Tech leaders Pixar, Adobe, Autodesk, and Nvidia have announced the formation of the Alliance for OpenUSD (AOUSD) to promote development, standardization, and growth of the Open Universal Scene Description (OpenUSD) technology.
Universal Scene Description (USD) began as an experiment at Pixar a little over a decade ago, as a way to streamline complex workflows and interchange the plethora of data generated by different tools and formats. Finding Dory, released in June 2016, was the first feature-length film to use a USD-based pipeline. During the film’s production, Pixar began to reach out to early partners for feedback, and at Siggraph 2016, USD made its public coming-out on GitHub. The rest, as they say, is history, as many other studios began adopting the 3D framework.
USD is an open and extensible framework and ecosystem for describing, composing, and interchanging 3D CG data. With a focus on collaboration and non-destructive editing, USD generates a hierarchical data structure, making it easier to exchange data created in various DCC applications. USD may have originated with Pixar in the film world, but its roots have spread into gaming, CAD, architecture, design, and other areas. Last year, USD was thrust further into the spotlight when Nvidia, which built its Omniverse platform on top of USD, said it sees USD as the foundation of the metaverse and is committed to its expansion and adoption. Others have done so as well.
Wind the clock forward a year and industry support for USD continues to grow. To this end, five technology leaders—Pixar, Adobe, Apple, Autodesk, and Nvidia—from diverse industry segments have launched the Alliance for OpenUSD (AOUSD) to collaboratively define and advance OpenUSD as it becomes even more widespread across different industries. Each of those founding members already have made significant contributions and investment to advancing OpenUSD and have created this organization to serve the industry at large.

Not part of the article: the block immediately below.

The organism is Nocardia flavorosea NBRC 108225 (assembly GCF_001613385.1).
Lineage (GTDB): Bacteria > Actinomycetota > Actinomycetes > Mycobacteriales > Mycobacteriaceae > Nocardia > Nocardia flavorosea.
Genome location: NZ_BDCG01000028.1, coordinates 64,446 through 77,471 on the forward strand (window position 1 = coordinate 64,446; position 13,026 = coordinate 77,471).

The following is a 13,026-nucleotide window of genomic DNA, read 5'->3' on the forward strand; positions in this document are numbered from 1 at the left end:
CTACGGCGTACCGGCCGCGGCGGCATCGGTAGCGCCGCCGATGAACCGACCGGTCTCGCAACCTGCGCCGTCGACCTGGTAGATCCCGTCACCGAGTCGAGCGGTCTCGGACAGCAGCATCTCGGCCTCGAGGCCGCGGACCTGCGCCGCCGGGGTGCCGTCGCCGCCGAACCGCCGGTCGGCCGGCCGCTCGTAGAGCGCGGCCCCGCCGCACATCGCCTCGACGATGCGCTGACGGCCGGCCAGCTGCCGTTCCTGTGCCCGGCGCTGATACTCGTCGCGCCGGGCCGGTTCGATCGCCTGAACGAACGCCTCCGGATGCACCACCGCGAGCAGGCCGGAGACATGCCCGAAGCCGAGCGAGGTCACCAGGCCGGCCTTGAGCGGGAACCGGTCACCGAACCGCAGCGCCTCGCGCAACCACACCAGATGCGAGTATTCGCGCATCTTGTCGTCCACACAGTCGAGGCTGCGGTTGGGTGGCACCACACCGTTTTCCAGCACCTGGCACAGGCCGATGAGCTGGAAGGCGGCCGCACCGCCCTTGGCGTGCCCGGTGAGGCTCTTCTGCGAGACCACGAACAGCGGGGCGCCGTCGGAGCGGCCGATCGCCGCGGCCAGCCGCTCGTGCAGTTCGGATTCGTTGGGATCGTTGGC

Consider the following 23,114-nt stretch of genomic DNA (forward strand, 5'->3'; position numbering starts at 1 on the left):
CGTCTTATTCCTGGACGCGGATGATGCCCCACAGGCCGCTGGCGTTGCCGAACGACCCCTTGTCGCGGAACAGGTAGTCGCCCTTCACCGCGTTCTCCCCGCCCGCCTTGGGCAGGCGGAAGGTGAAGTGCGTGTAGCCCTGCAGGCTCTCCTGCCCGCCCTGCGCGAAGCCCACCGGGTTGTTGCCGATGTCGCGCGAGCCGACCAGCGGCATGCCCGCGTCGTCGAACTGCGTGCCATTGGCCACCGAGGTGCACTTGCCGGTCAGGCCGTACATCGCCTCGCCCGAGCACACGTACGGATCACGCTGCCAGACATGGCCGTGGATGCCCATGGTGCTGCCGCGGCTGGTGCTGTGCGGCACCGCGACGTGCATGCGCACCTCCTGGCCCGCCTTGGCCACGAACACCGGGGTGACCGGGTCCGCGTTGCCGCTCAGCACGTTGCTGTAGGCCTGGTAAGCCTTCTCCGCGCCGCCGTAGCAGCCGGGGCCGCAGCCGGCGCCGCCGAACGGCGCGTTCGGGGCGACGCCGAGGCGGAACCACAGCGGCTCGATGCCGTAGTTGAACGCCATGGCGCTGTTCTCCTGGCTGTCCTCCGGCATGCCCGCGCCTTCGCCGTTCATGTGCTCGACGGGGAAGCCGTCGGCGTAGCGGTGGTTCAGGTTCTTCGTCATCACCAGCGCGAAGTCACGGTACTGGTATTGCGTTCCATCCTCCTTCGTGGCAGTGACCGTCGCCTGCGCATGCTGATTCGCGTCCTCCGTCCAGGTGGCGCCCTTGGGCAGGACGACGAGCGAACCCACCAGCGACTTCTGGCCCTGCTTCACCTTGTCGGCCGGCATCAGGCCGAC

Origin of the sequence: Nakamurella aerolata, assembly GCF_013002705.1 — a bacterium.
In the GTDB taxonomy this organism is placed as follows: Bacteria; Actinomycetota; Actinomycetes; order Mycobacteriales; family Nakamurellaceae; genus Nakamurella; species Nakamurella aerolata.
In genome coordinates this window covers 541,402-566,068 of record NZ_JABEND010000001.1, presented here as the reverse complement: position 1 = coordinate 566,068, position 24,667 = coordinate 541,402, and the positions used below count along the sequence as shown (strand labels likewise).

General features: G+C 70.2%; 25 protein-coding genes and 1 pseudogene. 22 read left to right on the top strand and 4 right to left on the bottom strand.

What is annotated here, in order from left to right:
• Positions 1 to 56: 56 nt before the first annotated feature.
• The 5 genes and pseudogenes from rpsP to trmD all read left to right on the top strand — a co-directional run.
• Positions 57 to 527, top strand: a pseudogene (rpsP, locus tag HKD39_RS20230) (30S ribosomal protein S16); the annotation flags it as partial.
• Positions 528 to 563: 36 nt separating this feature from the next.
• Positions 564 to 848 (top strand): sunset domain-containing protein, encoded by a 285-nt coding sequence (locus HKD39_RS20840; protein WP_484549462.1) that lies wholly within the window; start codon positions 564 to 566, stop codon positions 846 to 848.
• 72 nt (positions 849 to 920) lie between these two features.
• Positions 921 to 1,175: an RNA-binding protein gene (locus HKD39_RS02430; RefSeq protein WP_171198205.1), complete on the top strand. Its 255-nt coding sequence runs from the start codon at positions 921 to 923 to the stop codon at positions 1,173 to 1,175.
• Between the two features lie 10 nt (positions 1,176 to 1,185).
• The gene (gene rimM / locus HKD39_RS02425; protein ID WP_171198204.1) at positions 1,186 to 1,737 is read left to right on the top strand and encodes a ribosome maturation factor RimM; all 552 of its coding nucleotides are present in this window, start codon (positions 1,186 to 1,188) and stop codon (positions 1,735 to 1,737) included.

AOUSD is hosted by the Linux Foundation under its Joint Development Foundation, with the aim of standardizing, developing, evolving, and growing OpenUSD technology.
The goal of the alliance is to promote interoperability of 3D content through the use of OpenUSD. As the result of a standardized 3D ecosystem, developers and creators will be able to build and simulate large-scale 3D projects as well as tools.
So, the work of the alliance becomes twofold. First, the AOUSD is tasked with developing written specifications for OpenUSD’s core functionality to make the open-source project into a specification, which will enable it to become an international standard. And second, the alliance will advance and evolve the technology.
“With the announcement of AOUSD, we signal the exciting next step: the continued evolution of OpenUSD as a technology and its position as an international standard,” said Steve May, CTO at Pixar and chair of AOUSD. “We really feel that OpenUSD will be a fundamentally important technology for almost every industry. Whether it’s immersive 3D content, interactive experiences, new spatial computing platforms, or scientific and industrial applications, OpenUSD will become the fundamental building block on which all 3D content will be created.”
AOUSD will provide an open forum for collaborative development and discussion as it relates to proposed enhancements to the technology by the industry, as the alliance works to shape the future of OpenUSD. In addition to the founding members, a number of other companies have committed to membership in the alliance as well. Companies and organizations are encouraged to join AOUSD, which can be done at www.aousd.org.
What do we think?
When the alliance was announced, I wondered why it was necessary if USD is so successful. Pixar’s Steve May answered that question in a press briefing by pointing out that despite its adoption and support, USD is not a standard. And let’s face it, we seem to have standards for just about everything else—text, video, photos—but not complex 3D content. Achieving the full potential of OpenUSD requires work that needs to be done across multiple platforms and many devices to ensure its viability for years into the future. This is the first step in that direction.